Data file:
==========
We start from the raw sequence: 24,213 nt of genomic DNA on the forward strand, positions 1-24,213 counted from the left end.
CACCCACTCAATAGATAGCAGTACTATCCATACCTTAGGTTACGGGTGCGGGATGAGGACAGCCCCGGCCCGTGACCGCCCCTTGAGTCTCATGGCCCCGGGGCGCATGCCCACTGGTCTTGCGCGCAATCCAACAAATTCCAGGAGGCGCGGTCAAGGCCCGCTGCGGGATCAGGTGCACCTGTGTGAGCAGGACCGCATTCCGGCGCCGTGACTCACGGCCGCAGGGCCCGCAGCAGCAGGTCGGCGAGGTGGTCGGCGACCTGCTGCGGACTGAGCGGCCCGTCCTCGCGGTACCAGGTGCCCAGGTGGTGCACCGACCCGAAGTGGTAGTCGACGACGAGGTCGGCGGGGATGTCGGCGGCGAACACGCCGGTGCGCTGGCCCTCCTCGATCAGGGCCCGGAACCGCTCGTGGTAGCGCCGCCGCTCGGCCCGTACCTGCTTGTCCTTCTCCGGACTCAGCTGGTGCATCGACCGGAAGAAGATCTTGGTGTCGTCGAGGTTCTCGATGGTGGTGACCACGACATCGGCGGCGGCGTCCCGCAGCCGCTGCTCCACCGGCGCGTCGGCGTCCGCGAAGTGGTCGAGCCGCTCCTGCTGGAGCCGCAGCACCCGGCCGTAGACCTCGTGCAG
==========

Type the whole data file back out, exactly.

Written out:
We start from the raw sequence: 24,213 nt of genomic DNA on the forward strand, positions 1-24,213 counted from the left end.
CACCCACTCAATAGATAGCAGTACTATCCATACCTTAGGTTACGGGTGCGGGATGAGGACAGCCCCGGCCCGTGACCGCCCCTTGAGTCTCATGGCCCCGGGGCGCATGCCCACTGGTCTTGCGCGCAATCCAACAAATTCCAGGAGGCGCGGTCAAGGCCCGCTGCGGGATCAGGTGCACCTGTGTGAGCAGGACCGCATTCCGGCGCCGTGACTCACGGCCGCAGGGCCCGCAGCAGCAGGTCGGCGAGGTGGTCGGCGACCTGCTGCGGACTGAGCGGCCCGTCCTCGCGGTACCAGGTGCCCAGGTGGTGCACCGACCCGAAGTGGTAGTCGACGACGAGGTCGGCGGGGATGTCGGCGGCGAACACGCCGGTGCGCTGGCCCTCCTCGATCAGGGCCCGGAACCGCTCGTGGTAGCGCCGCCGCTCGGCCCGTACCTGCTTGTCCTTCTCCGGACTCAGCTGGTGCATCGACCGGAAGAAGATCTTGGTGTCGTCGAGGTTCTCGATGGTGGTGACCACGACATCGGCGGCGGCGTCCCGCAGCCGCTGCTCCACCGGCGCGTCGGCGTCCGCGAAGTGGTCGAGCCGCTCCTGCTGGAGCCGCAGCACCCGGCCGTAGACCTCGTGCAG